Today, most students in higher education are problematically referred to as “digital natives,” who were born when digital technologies were already popular. And indeed, the everyday lives of many students are rife with technologies that stretch information beyond the classroom. Yet being born in a digital age is not synonymous with being techno-literate, and using technologies is not the same as producing critical media. A current challenge I face as an educator, then, is how to integrate technologies into my pedagogy not as instruments, but as objects of sustained inquiry—in short, how to translate living in a digital age into being a digital scholar.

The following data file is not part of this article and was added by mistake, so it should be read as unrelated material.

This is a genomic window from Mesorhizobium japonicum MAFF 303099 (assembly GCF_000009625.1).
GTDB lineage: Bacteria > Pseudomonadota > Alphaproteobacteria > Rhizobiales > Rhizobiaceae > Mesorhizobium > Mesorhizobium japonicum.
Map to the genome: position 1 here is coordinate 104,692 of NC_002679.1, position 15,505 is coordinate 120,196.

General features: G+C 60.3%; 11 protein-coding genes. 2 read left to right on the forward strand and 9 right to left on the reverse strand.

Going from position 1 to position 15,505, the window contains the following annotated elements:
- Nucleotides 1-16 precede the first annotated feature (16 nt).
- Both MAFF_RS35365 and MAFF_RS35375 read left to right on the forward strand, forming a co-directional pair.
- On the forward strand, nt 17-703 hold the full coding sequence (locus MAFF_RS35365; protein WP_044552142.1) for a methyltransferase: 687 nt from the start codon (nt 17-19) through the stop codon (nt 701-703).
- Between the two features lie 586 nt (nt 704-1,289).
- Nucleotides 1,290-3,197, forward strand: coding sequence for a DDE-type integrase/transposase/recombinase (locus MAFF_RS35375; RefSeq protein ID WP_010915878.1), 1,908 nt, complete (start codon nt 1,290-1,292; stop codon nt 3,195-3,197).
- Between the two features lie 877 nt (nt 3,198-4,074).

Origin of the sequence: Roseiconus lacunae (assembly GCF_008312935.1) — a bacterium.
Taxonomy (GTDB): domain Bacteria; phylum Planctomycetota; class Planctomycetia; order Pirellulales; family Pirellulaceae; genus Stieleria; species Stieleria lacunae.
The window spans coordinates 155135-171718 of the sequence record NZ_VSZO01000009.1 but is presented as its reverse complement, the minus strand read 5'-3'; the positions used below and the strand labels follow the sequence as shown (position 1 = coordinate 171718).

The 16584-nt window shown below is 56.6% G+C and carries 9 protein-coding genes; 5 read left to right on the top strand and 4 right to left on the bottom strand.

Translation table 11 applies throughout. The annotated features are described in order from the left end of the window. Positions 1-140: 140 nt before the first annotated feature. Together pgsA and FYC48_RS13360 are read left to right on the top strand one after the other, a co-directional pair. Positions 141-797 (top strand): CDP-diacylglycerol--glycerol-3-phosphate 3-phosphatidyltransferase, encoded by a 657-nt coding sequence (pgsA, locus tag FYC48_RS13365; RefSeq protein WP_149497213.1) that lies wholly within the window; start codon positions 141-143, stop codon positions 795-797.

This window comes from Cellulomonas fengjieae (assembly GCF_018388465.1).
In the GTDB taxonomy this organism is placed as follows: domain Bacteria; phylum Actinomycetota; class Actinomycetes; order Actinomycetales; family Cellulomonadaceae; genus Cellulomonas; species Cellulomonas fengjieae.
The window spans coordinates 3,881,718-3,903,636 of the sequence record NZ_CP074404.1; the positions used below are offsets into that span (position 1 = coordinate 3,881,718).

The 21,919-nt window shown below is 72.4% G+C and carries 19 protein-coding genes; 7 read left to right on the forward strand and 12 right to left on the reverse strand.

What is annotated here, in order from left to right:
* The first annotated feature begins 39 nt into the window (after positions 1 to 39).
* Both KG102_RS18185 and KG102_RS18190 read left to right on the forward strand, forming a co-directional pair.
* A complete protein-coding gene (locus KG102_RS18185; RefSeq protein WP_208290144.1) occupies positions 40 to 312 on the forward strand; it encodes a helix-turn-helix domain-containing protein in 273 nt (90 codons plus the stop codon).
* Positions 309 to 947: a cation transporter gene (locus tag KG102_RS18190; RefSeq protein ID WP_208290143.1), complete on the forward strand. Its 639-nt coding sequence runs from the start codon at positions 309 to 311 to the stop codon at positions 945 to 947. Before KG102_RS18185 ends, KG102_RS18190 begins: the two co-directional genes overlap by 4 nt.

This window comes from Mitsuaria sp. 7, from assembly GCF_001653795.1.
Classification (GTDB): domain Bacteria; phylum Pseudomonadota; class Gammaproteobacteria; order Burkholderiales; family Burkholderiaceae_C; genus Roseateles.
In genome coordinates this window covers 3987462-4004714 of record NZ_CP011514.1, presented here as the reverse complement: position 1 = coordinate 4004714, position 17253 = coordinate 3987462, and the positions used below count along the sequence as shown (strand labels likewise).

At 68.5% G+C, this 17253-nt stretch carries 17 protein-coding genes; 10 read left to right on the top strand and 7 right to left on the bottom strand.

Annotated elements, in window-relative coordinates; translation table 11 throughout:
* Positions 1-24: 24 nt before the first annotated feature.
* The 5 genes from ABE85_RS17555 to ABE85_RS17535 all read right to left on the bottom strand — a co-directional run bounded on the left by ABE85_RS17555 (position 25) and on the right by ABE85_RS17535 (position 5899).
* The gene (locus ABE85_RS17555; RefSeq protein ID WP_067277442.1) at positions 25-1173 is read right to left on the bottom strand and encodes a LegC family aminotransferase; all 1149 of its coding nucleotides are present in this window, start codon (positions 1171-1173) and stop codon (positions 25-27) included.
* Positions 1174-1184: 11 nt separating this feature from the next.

My pedagogy engages this challenge by prompting students to combine media theory with practice. Ultimately, I want students to learn how to compose persuasive multimodal scholarship (e.g., web-texts, participatory maps, and digital video) with confidence and agency. In the humanities, one of the obstacles I face in achieving this goal is that students are rarely trained to treat technology as anything other than, say, a concept in a novel. Consequently, they may balk at mark-up, scripting languages, or any software beyond the word processor. Meanwhile, instruction in technical competencies is generally reserved for science, engineering, and information studies. From my perspective as someone who has taught over fifteen original courses at the intersection of technologies, media, and the humanities, this ostensible divide only limits the forms of knowledge students can produce—and not because I believe print is obsolete or all scholarship should be digital. Rather, the primary reason humanities students should combine media theory with practice is that their everyday communications and learning modalities now demand it. As the very notions of literacy, text, and writing expand, so, too, should humanities pedagogy.